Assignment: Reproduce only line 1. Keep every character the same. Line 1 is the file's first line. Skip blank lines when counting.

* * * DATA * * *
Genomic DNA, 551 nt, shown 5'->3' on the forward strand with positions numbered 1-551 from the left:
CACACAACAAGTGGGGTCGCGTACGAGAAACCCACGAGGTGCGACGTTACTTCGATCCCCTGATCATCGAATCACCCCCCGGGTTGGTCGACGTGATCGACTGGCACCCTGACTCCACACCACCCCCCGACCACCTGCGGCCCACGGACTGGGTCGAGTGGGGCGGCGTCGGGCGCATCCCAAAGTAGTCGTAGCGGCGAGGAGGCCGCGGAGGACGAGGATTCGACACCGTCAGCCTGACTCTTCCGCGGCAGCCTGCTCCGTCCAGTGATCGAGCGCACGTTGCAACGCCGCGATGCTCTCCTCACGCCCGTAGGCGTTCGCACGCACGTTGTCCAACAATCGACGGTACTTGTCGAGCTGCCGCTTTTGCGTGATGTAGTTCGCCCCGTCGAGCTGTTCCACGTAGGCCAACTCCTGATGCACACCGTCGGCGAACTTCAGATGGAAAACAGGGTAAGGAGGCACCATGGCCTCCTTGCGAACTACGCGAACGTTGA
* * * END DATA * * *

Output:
Genomic DNA, 551 nt, shown 5'->3' on the forward strand with positions numbered 1-551 from the left: